Jump Force challenges Dragon Ball FighterZ with hyper-realistic anime

Some hands-on time with Jump Force proves that it's a contender for the anime fighting game throne

Jump Force

With the likes of Marvel’s Avengers: Infinity War and Super Smash Bros. Ultimate competing for the coveted title of ‘the most ambitious crossover event in history’, Jump Force is set to fly the flag for the world of anime.

Commemorating the 50th anniversary of the Shonen Jump manga magazine, Jump Force is a fast, frenzied 3v3 tag-team fighter with a roster pulled from across the beloved publication’s history. The current line-up is taken from the magazine’s most popular entries, including Dragon Ball, One Piece, Bleach, and Naruto. With Dragon Ball FighterZ already lighting up anime and fighting game fans this year, you’d be forgiven for thinking this is more of the same, but Jump Force looks like a very different beast.

Where Dragon Ball FighterZ developer Arc System Works faithfully recreated the look of the original Dragon Ball anime, even deliberately cutting frames of animation, the team behind Jump Force at Spike Chunsoft is going to the other extreme. Character models are rendered in such hyper-realistic detail that one look at the skin on Goku’s ripped body would have you think he belonged in Soulcalibur VI.

Fortunately, the faces of the fighters still have that hand-drawn look, but the overall effect is akin to your favourite anime characters getting the live-action movie treatment.

Jump Force

That’s not far from Jump Force’s premise. The stages available in the demo take the larger-than-life showdowns to real-world locations, including New York in a cleared out Time Square, a neon-lit Hong Kong, and the Matterhorn in the Alps where you can pummel your opponents into glaciers. Even the head of the Statue of Liberty shows up in the Dragon Ball planet of Namek, which suggests a collision between our world and the Shonen Jump universes.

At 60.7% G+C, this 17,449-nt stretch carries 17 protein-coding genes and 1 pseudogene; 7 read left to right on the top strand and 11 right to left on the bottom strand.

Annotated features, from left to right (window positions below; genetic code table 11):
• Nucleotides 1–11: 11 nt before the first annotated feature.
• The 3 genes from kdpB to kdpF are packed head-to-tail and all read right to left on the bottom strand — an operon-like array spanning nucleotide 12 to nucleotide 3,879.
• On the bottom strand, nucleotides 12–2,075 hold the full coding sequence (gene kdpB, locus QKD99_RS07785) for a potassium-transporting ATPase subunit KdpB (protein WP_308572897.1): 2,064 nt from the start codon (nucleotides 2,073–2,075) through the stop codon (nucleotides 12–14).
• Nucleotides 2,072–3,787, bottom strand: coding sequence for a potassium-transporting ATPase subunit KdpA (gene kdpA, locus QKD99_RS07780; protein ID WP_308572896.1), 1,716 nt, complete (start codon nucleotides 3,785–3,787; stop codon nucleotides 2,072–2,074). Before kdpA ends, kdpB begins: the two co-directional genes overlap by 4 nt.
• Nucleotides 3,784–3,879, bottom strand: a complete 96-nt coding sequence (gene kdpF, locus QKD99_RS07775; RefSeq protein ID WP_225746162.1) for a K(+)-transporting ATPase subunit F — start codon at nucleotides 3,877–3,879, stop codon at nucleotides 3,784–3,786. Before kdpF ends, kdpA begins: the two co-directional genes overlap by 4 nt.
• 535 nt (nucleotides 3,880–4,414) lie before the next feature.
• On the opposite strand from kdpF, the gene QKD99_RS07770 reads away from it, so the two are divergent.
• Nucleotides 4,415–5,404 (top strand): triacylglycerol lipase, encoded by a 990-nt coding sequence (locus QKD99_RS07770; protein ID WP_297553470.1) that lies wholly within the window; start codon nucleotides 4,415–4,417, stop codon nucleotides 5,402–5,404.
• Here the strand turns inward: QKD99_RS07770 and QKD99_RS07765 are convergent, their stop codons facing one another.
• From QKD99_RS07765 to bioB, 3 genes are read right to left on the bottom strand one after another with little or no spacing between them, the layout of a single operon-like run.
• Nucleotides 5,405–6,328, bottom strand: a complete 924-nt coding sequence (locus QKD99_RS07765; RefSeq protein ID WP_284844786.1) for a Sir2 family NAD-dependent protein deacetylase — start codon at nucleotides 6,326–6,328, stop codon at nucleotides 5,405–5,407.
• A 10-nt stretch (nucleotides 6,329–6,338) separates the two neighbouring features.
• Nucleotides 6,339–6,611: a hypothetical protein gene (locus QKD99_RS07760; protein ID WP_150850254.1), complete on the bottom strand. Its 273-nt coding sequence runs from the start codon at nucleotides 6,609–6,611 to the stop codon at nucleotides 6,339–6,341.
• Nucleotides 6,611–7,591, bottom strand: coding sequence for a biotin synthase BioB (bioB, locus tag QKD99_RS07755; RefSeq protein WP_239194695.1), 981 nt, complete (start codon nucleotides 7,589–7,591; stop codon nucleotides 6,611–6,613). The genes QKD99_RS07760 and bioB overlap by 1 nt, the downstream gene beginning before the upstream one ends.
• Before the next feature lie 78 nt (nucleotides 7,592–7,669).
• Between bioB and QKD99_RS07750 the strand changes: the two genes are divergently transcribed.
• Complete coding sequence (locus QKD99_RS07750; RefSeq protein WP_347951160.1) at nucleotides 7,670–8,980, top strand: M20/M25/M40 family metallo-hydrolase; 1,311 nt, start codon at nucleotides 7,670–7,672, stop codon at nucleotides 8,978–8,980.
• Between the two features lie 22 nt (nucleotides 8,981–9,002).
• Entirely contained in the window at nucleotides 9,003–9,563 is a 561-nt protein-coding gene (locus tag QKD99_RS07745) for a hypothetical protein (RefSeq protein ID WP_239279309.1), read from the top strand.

Rather than fighting on a 2D plane, environments are fully 3D with the camera constantly moving around in a blur to stay behind your fighter. Whether this spectacle will be complimented by depth within the fighting systems is harder to discern at present as the only opponent in the demo poses little threat. This much can be said: simple combos are executed by mashing light and heavy attacks, while a dash button quickly closes distance. Each character also has three unique abilities that cost energy to unleash, but given how quickly you can build this meter up (you can just hold a button to charge it), it’s easy to trigger these multiple times per bout.

Other moves include support attacks from teammates and tapping a button at the right time when your opponent attacks for a counter or dodge. But offensive-heavy play is clearly emphasised in Jump Force, as you mash strikes, spam abilities, and launch your foes through mountains and skyscrapers.

Jump Force

It’s also peculiar that, unlike other tag-team fighters, you share just one health bar across your trio of fighters, greatly reducing the length of matches. If you happen to KO your opponent before they even have a chance to switch characters then you won’t see the other two at all.

Still, it’d be premature to dismiss the game’s quick and accessible nature when professional players have proven how the simple mechanics of Dragon Ball FighterZ and Super Smash Bros. can still produce ridiculously high-level play. With no fixed release window other than 2019, there’s still plenty of time for Jump Force to show us how it’ll stand out as it attempts to do justice to Shonen Jump’s rich 50-year history.